Bob Richards twice pole-vaulted 15 feet last month. He did it at the Pan American Games Preview, staged right on the city streets of Chicago's Loop by SPORTS ILLUSTRATED and the State Street Council, a retail merchants' association. According to our Jim Belsey, who was there putting Coke boxes under the stanchions to bring the bar high enough to challenge Richards, he cleared it one time by a good six inches—and all with a curving, 80-footapproach, much shorter than normal, and a pile of sawdust-filled potato sacks for a landing pit. That's 8¼ inches off Bob Gutowski's world record—but I'll be surprised if it doesn't stand on State Street as a record for a while.
When the whistle blew to start the Giants-Colts exhibition game at Dallas a couple of weeks ago, nearly everyone was taking up where he left off last December in The Best Football Game Ever Played (SI, Jan. 5)—including the Giants' great end, Kyle Rote. In the months between, however, Kyle had been putting some of his many off-gridiron talents to work as a member of a SPORTS ILLUSTRATED advertising presentation team. "After facing some of those audiences," he recently wrote us, "getting back to Gino Marchetti's bear hugs again was almost a pleasure. And if you think I'm kidding, I am. Remember me to everybody."
Late summer days like these, the afternoon sun comes through my office window with special vengeance. It brings to mind another incident which happened about a year ago when, as part of the New York Summer Festival, SPORTS ILLUSTRATED put on a sports spectacular in the plaza of Rockefeller Center. A highlight was a doubles match between Bill Talbert and Vic Seixas, Dick Savitt and Don Budge. For ice skating it's fine, but the plaza was never made for tennis. The match took place on an area amounting to an oversized badminton court with an east-west axis. Daily, as the sun sank in the west it poured unerringly through the Manhattan canyons into the blinking eyes of Don Budge, who every time seemed to end up on the court's east side. It is hard to forget him on the last day, his freckled left hand shading his eyes, as he hit a foreshortened forehand to Talbert. In a mock snarl, as audible to the spectators as his grin was visible, he said, "When are you ever going to let me play on that side!"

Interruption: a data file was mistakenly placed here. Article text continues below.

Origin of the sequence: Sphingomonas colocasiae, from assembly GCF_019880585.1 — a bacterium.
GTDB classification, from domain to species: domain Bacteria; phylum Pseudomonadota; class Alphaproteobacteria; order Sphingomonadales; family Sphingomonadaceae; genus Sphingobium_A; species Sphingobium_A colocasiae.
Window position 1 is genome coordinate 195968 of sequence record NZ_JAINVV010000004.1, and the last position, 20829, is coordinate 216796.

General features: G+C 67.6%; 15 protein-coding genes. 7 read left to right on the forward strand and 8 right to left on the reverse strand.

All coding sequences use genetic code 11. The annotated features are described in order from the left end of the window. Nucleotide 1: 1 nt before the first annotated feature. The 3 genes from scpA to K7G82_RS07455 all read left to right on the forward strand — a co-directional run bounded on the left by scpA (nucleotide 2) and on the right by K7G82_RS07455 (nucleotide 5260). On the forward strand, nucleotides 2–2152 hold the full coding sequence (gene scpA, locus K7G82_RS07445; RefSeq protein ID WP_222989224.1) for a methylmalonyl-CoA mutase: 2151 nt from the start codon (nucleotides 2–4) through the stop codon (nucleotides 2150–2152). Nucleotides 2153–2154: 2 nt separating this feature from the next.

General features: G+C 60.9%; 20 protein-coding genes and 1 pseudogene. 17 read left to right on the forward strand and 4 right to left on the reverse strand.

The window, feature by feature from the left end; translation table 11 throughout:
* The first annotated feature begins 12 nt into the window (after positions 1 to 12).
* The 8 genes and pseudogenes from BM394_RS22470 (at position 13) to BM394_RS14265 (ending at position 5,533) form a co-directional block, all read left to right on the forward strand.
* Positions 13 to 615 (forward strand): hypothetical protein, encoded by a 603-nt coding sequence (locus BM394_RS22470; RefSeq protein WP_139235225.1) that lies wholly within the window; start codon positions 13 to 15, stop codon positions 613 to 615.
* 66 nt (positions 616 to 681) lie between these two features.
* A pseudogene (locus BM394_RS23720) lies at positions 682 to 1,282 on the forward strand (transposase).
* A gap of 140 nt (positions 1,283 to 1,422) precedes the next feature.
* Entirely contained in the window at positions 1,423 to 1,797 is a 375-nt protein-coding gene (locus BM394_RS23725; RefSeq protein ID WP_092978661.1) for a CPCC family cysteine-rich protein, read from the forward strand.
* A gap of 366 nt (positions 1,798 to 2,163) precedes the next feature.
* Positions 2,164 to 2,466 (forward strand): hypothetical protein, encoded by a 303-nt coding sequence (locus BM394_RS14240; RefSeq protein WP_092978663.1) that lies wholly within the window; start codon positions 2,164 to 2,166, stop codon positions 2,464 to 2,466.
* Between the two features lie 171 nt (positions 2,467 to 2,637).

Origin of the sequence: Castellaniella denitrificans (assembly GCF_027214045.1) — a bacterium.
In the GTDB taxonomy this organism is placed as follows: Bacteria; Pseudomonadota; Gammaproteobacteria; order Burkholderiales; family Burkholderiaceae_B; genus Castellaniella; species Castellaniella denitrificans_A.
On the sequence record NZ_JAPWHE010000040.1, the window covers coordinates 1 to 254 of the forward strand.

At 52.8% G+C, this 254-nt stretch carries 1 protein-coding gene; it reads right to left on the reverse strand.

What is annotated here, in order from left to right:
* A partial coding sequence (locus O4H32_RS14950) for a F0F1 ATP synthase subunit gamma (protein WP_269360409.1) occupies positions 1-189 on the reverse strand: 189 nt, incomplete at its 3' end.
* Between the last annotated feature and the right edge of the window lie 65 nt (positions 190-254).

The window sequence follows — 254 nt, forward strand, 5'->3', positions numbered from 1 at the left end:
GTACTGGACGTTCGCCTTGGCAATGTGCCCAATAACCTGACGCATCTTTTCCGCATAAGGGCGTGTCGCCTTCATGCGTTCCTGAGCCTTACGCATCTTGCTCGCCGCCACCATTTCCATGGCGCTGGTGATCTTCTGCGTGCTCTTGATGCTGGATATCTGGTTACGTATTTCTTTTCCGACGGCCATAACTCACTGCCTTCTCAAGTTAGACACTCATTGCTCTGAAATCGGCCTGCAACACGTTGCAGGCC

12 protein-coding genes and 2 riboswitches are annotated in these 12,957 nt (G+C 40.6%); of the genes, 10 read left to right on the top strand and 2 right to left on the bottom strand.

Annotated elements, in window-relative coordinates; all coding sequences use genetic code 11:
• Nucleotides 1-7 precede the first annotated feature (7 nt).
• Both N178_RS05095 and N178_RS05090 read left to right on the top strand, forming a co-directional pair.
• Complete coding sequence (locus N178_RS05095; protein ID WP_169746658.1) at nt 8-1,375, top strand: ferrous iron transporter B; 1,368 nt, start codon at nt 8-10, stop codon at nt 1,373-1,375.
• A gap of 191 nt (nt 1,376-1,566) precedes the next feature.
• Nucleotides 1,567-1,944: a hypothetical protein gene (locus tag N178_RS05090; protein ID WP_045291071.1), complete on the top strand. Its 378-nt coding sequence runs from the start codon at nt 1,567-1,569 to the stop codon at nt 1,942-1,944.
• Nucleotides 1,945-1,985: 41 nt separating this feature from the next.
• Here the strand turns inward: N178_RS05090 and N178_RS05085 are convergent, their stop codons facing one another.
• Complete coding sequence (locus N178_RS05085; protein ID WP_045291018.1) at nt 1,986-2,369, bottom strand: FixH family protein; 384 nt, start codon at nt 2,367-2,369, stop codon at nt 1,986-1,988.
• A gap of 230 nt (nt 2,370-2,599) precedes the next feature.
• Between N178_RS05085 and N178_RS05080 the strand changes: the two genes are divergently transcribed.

One thing's sure. It's been good to have all of them, Richards, Rote, Budge and hundreds more, playing on our side.
RICHARDS UP AND OVER IN CHICAGO